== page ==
The Berlin Metro (in german Berliner U-Bahn) was opened in 1902 and has been updated almost until 2009. The construction of this system has been affected by milestones such as the 1st and 2nd World War, in which the works were paralyzed and part of the network was damaged. When the city was divided by the wall, metro stations were also abandoned between East Berlin and West Berlin. It is one of the most functional and practical network in Europe and the largest metro system in Germany. There are 10 lines serving 170 stations in 145 kilometers. Trains can reach speeds of 72 km/h although the normal traveling speed is 30 km/ h.
The Berliner Verkehrsbetriebe (BVG, Berliners Public Transport) is the company that manages the Berlin metro, in addition to buses, trams and ferry. The suburban train (S-Bahn), managed by the S-Bahn Berlin GmbH, complete the transport network in Berlin. This network covers a total of 1626 kms of bus lines, 286 kms of tram lines, 330 kms of train lines and 145 kms of metro.
Berlin metro is used by over 1.4 million people daily. Annually more than 500 million passengers travel in metro.
Berlin metro has 10 lines, including the U55 extension. Some sections run underground and some others on the surface.
Runs from East to West Berlin from Uhlandstraße to Warschauer Straße in a travel time of 21 minutes. It covers an area of 8.8 km long that serves 13 stations. It's the oldest line in Berlin. It opened in 1902. In addition to the first stations built in the system, this line has other interesting stations for tourists, as Kurfürstendamm where the Kaiser Wilhelm Memorial Church is, and Wittenbergplatz next to the KaDeWe mall.
Stations: Uhlandstrasse, Kurfürstendamm, Wittenbergplatz Nollendorfplatz, Kurfürstenstrasse, Gleisdreieck, Möckernbrücke, Hallesches Tor, Prinzestrasse, Kottbusser Tor, Görlitzer Bahnhof Schlesisches Tor, Warschauer Strasse.
The red line runs from Ruhleben station in West Berlin to the east ending at the North Station, Pankow. It covers a route of 20.7 kms long and serves 29 stations. The time required for the complete journey is 47 minutes. The most interesting places that can be accessed from this line are Alexanderplatz, Potsdamer Platz, the zoo, the Deutsche Oper, ... and some more.
Stations: Ruhleben, Olympia-Stadion Neu-Westend, Theodor-Heuss-Platz, Kaiserdamm, Sophie-Charlotte-Platz, Bismarckstrasse, Deutsche Oper, Ernst-Reuter-Platz, Zoo, Wittenbergplatz Nollendorfplatz, Bülowstrasse, Gleisdreieck, Mendelssohn-Bartholdy-Park, Potsdamer Platz, Mohrenstrasse, Stadtmitte, Hausvogteiplatz, Spittelmarkt, Märkisches Museum, Klosterstrasse, Alexanderplatz, Rosa-Luxemburg-Platz, Senefelderplatz, Eberswalder Strasse Schönhauser Alle, Vinetastrasse, Pankow.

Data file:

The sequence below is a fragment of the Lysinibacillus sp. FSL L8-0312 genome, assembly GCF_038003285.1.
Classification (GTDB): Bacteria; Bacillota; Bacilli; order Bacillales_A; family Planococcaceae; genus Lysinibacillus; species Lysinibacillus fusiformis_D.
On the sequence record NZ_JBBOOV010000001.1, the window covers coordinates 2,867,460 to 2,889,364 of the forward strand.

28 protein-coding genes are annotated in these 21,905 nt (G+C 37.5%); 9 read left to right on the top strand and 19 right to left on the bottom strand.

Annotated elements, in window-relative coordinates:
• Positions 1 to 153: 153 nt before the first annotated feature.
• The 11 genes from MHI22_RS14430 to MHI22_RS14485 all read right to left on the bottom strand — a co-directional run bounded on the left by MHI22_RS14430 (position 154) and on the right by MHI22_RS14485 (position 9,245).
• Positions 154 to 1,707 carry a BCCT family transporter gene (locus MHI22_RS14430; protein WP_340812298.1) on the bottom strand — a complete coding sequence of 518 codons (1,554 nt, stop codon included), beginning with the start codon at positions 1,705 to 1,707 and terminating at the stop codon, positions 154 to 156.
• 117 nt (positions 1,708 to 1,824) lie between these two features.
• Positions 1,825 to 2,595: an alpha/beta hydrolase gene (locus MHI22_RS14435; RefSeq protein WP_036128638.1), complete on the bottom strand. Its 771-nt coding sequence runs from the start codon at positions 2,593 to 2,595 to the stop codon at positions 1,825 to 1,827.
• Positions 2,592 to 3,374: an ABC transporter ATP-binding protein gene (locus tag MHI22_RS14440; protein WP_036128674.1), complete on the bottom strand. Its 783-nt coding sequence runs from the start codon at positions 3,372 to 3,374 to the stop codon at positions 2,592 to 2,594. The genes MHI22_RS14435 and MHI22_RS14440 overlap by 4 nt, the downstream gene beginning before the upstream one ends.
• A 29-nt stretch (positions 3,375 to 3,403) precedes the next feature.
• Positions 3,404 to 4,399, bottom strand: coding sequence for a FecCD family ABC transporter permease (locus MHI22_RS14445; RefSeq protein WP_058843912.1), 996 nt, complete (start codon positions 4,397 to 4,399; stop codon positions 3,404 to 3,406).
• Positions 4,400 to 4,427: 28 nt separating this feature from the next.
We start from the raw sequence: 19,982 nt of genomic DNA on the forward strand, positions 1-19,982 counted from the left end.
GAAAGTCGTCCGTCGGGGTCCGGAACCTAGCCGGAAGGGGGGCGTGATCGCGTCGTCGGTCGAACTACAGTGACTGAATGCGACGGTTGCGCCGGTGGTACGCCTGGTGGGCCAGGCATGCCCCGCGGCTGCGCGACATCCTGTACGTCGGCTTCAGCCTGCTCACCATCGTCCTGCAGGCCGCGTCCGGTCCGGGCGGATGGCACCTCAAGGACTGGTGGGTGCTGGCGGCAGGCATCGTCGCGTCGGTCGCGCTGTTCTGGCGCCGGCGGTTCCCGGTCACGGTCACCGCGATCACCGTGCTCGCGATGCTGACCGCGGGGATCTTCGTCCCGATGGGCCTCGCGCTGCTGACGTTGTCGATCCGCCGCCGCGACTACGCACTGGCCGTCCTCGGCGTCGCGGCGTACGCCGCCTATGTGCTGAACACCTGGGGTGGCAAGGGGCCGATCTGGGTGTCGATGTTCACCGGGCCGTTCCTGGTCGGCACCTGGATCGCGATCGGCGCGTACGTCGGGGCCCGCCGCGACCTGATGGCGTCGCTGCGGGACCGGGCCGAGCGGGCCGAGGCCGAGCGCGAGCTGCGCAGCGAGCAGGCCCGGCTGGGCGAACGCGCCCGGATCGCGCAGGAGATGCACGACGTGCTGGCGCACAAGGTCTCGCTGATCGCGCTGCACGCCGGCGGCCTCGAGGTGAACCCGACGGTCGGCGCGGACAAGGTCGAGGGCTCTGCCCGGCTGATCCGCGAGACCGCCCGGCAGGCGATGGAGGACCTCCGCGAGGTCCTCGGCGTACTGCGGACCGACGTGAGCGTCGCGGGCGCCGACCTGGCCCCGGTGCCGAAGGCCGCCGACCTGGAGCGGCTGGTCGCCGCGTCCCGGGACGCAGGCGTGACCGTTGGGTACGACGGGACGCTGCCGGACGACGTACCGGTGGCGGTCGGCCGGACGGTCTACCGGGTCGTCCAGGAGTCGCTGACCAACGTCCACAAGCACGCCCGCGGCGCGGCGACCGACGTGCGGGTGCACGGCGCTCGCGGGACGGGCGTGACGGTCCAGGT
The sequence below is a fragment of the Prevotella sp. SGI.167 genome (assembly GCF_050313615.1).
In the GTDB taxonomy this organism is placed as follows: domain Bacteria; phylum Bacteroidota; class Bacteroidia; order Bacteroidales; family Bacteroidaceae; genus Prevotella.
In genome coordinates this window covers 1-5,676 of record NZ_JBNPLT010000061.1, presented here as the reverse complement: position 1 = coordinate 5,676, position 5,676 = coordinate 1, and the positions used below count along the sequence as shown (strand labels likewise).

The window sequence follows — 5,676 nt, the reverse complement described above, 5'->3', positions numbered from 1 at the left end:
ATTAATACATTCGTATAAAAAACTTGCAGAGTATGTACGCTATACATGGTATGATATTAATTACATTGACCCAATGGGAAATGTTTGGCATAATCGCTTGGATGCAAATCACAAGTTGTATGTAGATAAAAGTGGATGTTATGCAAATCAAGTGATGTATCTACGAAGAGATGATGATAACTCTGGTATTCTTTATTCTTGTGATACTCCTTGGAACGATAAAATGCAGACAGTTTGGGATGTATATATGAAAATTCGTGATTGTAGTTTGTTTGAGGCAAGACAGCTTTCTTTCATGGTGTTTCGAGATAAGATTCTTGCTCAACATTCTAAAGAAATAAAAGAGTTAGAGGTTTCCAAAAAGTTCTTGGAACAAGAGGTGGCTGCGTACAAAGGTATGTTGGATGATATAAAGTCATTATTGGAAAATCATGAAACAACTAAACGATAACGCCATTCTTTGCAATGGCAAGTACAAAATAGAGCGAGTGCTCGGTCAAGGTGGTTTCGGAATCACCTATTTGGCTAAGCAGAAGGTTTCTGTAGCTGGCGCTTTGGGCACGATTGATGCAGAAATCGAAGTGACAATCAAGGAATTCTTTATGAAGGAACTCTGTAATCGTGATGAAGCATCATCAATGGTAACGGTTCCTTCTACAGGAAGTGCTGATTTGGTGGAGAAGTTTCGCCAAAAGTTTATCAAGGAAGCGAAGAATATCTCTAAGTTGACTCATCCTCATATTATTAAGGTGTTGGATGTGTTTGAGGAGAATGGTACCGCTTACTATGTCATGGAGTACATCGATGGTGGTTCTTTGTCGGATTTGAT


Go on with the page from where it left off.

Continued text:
It begins in the southwest of the city in the Krumme Lanke station and ends in the center of Berlin in the Nollendorfplatz station. It covers a route of 11.9 kms long and serves 15 stations. The total time for a full ride is 24 minutes. It is not an especially interesting line for tourists line.
Stations: Krumme Lanke, Onkel Toms Hütte, Oskar-Helene-Heim, Thielplatz, Dahlem-Dorf, Podbielskiallee, Breitenbachplatz, Rüdesheimerplatz, Heidelberger Platz Fehrbelliner Platz, Hohenzollernplatz Spichernstrasse, Augsburger Strasse, Wittenbergplatz Nollendorfplatz.
The yellow line links Nollendorfplatz to Innsbrucker Platz. It's the Berlin metro shortest line with 2.9kms and 5 stations. It takes six minutes to travel it. It was inaugurated in 1910.
Stations:Innsbrucker Platz, Rathaus Schöneberg, Bayerischer Platz, Viktoria-Luise-Platz, Nollendorfplatz.
The first station is Hönow in the east and reaches the station Alexanderplatz. In this line you can access Friedrichshain on Frankfurter station. Here begins the U55 line to Hauptbahnhof. There are 20 stations in 18,4kms. The journey time is 33 minutes.
Stations: Alexanderplatz Schillingstrasse, Strausberger Platz, Weberwiese, Frankfurter Tor, Samariterstrasse, Frankfurter Allee, Magdalenstrasse, Lichtenberg, Friedrichsfelde, Tierpark, Biesdorf-Süd, Elsterwerda Platz, Wuhletal, Kaulsdorf Nord, Neue Grottkauer Strasse, Cottbusser Platz, Hellersdorf, Louis-Lewin-Strasse, Hönow.